How Beeswax Paintings Stay Forever Young

Originally published on January 28, 2013

We’re accustomed to seeing beeswax sold at farmer’s markets, its name emblazoned on golden rectangular or hexagonal bars as if to authenticate its purity. Why?

There are many types of wax (like paraffin and microcrystalline) that are derived from petroleum and other sources, but none of them can hold a candle to beeswax. Indeed, beeswax is a 100% natural product and is non-toxic. You can find it in furniture and floor wax, wax paper, cosmetics and ointments, candles, and of course, encaustic paints where it is the main ingredient.

But first, what’s the buzz about beeswax? Bees secrete wax in small
flakes from glands on the underside of their abdomen, thereby creating
honeycombs. After the honey is extracted, the comb is melted to
produce beeswax.

It is an organic product whose yellowish color is the result of pollen picked up by bees as they go about their business. Like honey, the deepness of the yellow color varies according to flowers in the area. The wax can be bleached in two ways, by adding chemicals or through mechanical filtration. The first method will result in the wax yellowing over time.

The second method, which I prefer, uses filters to mechanically remove the pollen, and is further bleached by the sun. It will not discolor over time. Because this is a tedious process that requires special skills and materials, I purchase beeswax that’s already mechanically filtered.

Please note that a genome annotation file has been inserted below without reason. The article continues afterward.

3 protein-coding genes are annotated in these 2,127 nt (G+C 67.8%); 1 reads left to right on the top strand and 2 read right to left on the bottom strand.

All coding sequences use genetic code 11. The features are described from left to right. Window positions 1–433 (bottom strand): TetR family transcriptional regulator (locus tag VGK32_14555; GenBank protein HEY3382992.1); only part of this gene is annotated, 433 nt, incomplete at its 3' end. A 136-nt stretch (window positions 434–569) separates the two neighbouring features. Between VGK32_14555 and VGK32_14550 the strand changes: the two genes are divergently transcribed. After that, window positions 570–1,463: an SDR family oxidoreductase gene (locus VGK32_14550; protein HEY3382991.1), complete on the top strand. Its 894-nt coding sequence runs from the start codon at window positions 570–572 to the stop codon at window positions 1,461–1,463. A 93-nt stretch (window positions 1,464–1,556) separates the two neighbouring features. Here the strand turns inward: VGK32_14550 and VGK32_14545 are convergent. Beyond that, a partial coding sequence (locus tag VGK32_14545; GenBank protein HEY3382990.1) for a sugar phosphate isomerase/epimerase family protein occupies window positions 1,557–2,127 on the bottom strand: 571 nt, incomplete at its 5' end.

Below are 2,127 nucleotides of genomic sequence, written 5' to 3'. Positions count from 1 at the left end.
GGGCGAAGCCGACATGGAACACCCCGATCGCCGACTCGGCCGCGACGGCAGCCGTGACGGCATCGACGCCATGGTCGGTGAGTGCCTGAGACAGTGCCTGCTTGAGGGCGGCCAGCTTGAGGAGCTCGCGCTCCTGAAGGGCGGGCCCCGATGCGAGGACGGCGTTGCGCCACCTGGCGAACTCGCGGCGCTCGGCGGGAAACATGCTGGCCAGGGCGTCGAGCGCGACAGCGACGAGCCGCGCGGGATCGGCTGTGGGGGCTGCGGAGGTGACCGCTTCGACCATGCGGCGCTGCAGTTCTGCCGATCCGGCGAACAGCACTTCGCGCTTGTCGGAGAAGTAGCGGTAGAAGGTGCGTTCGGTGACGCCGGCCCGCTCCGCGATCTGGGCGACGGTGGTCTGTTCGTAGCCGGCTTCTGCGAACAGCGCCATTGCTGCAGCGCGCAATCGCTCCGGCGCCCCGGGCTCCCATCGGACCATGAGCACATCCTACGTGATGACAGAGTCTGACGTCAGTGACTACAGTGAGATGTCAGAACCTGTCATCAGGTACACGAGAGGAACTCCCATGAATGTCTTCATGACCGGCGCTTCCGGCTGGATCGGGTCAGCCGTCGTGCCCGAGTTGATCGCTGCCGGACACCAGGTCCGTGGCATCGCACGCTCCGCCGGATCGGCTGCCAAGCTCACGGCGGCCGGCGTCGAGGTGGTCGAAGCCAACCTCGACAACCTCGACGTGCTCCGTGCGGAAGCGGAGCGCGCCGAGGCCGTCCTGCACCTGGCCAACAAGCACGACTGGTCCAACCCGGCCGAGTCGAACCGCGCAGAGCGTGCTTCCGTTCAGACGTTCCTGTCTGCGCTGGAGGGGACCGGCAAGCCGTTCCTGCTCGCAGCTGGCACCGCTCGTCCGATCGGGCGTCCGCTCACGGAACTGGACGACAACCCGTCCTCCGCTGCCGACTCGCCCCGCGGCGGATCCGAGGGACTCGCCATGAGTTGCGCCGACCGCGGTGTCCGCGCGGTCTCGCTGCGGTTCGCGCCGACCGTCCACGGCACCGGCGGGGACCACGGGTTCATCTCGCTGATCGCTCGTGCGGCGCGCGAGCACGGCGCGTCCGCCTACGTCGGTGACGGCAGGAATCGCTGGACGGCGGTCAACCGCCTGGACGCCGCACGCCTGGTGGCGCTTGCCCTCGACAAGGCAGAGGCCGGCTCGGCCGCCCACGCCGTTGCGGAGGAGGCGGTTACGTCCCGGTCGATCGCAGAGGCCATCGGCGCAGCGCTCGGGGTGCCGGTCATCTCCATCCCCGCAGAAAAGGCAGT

Painting with beeswax, or encaustic painting, began centuries ago but
its popularity waned with the introduction of oils, acrylics and other media
due to the latter’s portability and ease of use. We have observed the
discoloration of oil paintings from restored examples in art galleries and
museums. By comparison, encaustics show comparatively little signs
of fading or discoloration.

This is because beeswax is impervious to water, and its waxy surface protects it from the deteriorating effects of smoke and other pollution.
When the waxy surface dulls, a quick buff with a soft cloth restores its
beautiful luster.

Even Egyptian funerary portraits from 100 A.D. appear remarkably supple with a depth and luminosity unparalleled in other media. In spite of the extra material demands and higher expense of working with encaustics, beeswax paintings have an unmistakable allure and freshness that’s contributing to their comeback. If only everything could stay forever young!